Abstract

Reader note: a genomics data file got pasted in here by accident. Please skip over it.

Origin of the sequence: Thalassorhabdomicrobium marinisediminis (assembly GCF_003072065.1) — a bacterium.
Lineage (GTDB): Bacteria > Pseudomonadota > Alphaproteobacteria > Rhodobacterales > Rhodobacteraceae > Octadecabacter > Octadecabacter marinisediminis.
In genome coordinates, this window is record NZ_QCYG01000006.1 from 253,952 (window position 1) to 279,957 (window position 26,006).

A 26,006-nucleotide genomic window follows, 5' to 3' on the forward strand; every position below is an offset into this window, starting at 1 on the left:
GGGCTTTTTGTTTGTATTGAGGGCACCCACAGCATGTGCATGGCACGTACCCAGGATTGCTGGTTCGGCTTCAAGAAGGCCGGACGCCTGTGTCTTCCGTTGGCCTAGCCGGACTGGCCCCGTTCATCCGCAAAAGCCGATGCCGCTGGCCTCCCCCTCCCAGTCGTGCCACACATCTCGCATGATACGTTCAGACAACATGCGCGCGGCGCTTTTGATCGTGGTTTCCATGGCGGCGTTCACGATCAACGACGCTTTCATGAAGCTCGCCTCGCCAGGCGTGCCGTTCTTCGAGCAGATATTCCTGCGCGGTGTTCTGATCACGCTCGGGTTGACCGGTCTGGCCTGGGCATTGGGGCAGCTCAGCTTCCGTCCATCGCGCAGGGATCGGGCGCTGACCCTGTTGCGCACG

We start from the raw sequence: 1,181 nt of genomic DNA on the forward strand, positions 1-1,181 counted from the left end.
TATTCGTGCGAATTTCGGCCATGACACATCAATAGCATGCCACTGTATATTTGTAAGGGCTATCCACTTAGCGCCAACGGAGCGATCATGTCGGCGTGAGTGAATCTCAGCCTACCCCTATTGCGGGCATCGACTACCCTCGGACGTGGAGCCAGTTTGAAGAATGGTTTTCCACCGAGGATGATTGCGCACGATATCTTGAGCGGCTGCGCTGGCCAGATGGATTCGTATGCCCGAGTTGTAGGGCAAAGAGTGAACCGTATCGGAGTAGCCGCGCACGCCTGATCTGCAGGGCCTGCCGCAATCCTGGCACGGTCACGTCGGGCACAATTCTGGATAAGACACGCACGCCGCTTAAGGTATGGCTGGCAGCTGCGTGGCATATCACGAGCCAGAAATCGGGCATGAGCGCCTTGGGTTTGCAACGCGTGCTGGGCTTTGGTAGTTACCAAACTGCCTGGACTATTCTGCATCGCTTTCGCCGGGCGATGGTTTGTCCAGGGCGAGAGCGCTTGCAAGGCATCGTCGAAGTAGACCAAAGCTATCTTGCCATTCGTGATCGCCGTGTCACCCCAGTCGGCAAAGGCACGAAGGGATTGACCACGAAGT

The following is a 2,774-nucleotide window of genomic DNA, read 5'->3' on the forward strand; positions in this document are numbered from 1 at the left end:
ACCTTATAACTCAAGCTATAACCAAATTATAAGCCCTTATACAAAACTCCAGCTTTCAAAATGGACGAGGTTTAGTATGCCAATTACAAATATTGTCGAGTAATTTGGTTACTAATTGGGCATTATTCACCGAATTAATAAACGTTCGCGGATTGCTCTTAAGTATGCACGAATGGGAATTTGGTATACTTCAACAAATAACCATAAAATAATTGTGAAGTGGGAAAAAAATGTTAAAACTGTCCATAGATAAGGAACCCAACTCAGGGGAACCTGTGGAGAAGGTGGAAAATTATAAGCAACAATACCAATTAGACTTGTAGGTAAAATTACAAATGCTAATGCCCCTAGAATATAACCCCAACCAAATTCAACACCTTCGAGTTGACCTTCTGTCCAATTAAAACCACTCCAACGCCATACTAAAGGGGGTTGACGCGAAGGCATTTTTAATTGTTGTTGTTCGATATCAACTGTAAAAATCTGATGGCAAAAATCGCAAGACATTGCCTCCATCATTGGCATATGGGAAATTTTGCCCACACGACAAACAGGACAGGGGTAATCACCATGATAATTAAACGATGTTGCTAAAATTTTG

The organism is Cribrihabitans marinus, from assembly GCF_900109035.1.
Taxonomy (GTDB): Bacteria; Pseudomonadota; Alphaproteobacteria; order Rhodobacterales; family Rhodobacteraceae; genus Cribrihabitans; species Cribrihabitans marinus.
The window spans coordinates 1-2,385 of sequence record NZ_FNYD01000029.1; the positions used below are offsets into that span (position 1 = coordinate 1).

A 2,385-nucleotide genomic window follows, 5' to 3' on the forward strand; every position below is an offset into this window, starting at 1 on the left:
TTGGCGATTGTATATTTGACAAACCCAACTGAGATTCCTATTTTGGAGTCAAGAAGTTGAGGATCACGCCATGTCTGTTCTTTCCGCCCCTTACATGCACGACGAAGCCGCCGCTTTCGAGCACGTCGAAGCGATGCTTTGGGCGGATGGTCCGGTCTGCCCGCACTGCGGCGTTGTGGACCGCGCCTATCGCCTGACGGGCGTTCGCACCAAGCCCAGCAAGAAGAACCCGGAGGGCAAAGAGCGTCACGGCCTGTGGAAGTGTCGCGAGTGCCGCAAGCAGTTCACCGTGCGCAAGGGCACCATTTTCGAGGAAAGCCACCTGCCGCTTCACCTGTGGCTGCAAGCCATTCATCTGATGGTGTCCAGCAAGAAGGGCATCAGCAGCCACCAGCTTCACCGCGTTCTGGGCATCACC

During the 1990 Manjil, Iran, earthquake (MS = 7.7), an estimated 35,000 people lost their lives and more than 300,000 were left homeless. The earthquake ground shaking caused enormous destruction of unreinforced structures. In addition, widespread liquefaction contributed significantly to building damage in towns as far away as 85 km from the ruptured fault. Following the earthquake, the authors surveyed the liquefaction regions, conducted geotechnical field explorations, and documented case histories on liquefaction of level ground, liquefaction-induced building settlement, permanent ground displacement, and performance of piles and piers in liquefied soils. This article presents and discusses the data of the case histories investigated. In addition, based on the evidence from the Manjil earthquake, the importance of geologic input in mapping of liquefaction potential in earthquake-prone regions is demonstrated. In the companion article, the authors present the results of their analyses of liquefaction-related case histories.

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